Skip homemade sunscreen


There's a homemade swap for most things these days; including sunscreen. The DIY version of sunscreen certainly seems simple. The main ingredients include essential oils, and shea butter topped off with a mineral-based sun shield called zinc oxide. These ingredients are blended and then you’re ready to use your own sunscreen!

As simple as this sounds, homemade sunscreen can harm your health. Sunscreen serves as a barrier that protects your skin from absorbing ultraviolet (UV and UVB) rays. UV rays ages skin while UVB rays can cause sunburn. Both can lead to harmful skin conditions like skin cancer and severe burns. Here are a few reasons why you should ditch your DIY sunscreen. 

You can’t judge its effectiveness

Your sunscreen needs to protect you from UV and UVB rays and should be effective regardless of weather conditions. The only way to test this is in a lab and most people wouldn’t have a lab or professionals at home to test their DIY sunscreen. Guessing the effectiveness of your homemade sunscreen by looking at your skin is not accurate and doesn’t prove anything.

The process of checking if a sunscreen is effective:

  • An SPF is chosen (e.g. SPF 30). The correct SPF blocker is added to sunscreen to get it to that level.
  • The sunscreen is tested in a lab many times to ensure the sunscreen is effective.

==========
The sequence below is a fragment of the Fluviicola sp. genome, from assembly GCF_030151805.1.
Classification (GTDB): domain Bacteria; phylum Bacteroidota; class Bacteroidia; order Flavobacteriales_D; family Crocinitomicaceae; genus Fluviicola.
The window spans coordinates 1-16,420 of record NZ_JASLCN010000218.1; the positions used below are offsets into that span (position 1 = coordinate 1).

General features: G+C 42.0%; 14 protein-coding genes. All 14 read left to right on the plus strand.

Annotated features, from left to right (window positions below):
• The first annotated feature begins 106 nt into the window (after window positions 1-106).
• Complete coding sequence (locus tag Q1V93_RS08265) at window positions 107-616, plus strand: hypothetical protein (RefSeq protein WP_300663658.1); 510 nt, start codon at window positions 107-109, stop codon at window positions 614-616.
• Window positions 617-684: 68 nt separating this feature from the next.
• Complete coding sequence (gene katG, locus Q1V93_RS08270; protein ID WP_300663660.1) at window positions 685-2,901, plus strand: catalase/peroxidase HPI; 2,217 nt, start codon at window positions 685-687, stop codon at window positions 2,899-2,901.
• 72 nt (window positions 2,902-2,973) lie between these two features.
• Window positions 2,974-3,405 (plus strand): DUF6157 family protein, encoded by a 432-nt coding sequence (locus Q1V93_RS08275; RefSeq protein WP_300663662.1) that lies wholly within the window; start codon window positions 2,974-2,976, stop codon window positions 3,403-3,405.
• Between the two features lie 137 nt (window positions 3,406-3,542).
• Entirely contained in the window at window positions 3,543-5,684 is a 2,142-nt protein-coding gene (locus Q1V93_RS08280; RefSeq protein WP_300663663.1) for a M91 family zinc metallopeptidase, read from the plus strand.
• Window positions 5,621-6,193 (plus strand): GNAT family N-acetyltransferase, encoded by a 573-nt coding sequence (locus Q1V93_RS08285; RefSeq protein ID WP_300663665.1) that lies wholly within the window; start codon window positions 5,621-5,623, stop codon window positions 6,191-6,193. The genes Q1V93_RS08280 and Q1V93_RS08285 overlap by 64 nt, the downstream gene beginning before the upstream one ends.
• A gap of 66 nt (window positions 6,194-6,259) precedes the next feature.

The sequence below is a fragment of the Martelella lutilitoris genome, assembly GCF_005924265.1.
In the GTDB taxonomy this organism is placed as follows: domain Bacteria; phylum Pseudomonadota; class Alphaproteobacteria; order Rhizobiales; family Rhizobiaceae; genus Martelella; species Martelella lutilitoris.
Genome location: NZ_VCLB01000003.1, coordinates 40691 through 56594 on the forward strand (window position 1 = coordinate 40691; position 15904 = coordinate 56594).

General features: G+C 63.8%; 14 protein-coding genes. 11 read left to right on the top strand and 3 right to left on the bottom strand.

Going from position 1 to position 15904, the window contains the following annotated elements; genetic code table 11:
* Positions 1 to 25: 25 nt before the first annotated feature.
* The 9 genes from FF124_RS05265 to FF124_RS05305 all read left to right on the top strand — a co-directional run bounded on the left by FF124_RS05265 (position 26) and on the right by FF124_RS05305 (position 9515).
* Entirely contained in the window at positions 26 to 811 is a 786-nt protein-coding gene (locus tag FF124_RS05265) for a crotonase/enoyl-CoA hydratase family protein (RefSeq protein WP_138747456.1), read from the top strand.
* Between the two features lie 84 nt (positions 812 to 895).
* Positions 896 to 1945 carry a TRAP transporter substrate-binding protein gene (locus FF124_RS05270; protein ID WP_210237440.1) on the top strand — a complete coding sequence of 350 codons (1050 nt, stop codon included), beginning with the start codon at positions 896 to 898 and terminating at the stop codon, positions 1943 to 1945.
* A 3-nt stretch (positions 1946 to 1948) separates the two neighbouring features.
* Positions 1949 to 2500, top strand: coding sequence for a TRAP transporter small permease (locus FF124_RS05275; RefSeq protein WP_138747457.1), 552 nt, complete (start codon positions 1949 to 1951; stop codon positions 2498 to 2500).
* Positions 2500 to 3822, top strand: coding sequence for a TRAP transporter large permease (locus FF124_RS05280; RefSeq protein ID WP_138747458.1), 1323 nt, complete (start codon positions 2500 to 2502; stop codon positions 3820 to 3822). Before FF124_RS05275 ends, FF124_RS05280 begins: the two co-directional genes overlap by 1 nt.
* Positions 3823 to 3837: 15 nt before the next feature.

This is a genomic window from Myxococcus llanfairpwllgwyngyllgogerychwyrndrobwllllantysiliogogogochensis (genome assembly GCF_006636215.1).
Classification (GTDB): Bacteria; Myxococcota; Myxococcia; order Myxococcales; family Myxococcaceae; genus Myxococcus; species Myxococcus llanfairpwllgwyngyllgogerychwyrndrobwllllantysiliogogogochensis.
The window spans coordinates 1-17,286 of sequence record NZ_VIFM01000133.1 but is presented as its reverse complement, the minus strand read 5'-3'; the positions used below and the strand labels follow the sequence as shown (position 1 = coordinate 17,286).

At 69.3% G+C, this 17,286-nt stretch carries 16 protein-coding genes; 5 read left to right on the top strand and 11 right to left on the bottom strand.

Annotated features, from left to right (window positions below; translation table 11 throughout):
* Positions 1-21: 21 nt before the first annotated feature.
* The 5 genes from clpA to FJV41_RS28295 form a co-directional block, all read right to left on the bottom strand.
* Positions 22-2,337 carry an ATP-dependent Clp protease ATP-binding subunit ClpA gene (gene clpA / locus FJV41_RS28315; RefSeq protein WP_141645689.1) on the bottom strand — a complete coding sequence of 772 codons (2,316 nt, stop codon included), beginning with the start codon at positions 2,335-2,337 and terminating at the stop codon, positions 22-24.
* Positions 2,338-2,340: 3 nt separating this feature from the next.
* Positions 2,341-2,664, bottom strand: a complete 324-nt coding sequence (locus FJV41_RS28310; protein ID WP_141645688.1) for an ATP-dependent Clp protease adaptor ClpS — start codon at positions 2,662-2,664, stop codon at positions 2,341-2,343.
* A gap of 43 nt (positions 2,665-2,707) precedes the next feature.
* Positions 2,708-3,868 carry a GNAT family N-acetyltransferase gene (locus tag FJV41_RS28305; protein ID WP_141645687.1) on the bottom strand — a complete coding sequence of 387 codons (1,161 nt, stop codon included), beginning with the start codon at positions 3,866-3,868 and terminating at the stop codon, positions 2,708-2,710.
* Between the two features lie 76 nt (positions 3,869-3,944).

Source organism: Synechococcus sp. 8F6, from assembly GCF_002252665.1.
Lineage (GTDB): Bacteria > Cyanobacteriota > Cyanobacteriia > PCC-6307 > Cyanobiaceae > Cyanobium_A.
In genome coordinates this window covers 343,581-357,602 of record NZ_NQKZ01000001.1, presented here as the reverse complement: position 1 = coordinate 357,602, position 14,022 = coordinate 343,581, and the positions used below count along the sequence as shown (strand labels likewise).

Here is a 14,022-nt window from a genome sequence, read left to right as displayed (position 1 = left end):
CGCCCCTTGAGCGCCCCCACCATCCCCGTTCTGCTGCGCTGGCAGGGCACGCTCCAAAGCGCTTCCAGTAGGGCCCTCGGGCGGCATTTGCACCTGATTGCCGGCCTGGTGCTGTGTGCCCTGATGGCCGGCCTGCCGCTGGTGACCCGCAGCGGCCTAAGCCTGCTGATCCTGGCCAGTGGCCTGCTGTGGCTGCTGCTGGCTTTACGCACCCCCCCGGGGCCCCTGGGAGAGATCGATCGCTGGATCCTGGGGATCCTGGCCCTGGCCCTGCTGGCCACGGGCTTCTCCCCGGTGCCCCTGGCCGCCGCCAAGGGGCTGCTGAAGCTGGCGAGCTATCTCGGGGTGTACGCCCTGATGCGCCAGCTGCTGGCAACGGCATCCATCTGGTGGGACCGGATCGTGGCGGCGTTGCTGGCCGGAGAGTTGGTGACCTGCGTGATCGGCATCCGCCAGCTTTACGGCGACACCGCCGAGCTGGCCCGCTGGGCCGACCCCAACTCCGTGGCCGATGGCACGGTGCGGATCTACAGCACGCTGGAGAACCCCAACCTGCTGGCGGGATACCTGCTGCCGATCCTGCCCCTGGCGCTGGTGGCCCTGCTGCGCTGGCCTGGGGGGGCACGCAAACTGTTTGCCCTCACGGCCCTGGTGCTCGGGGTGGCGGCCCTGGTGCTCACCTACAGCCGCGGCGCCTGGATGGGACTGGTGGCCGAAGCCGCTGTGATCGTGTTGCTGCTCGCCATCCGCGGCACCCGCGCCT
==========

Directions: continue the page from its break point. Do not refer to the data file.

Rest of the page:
• The sunscreen is tested on human volunteers who are exposed to a certain amount of sunlight. Their skin reactions are tested.
  • The lab uses all the results to check if the SPF matches certain sunscreens. 

You can’t determine the time of exposure

If you spend too much time in the sun without any sunscreen, your skin will start to turn red and burn. This is known as erythema or sunburn. The SPF of your sunscreen is an indicator of how long you can safely stay in the sun. For example, SPF 30 protects you 30 times more than if you go without sunscreen. Meaning: you will take longer to burn in the sun. In other words, it delays the burning process. 

Without proper lab tests, there’s no way for you to know the SPF measurement of your sunscreen and how long you can safely stay in the sun. As sunburn can occur anywhere from six to 24 hours after exposure to the sun, you can’t determine how long you can be exposed by standing outside until you turn red either. 

You can’t judge if it’s going to stay stable

When it comes to sun exposure, making sure that a sunscreen formula is effective and stable is important. When cosmetic products are made, they go through different processes to ensure that reactive ingredients like zinc oxide will stay stable over time. If the ingredients used in homemade sunscreen aren’t stable, it could affect how well it works when exposed to the sun. It not only needs to stay stable while it’s in the sun but also while on your skin. Only professionals working in a lab can test if ingredients will react badly to each other, so this makes a homemade sunscreen a bad option. 

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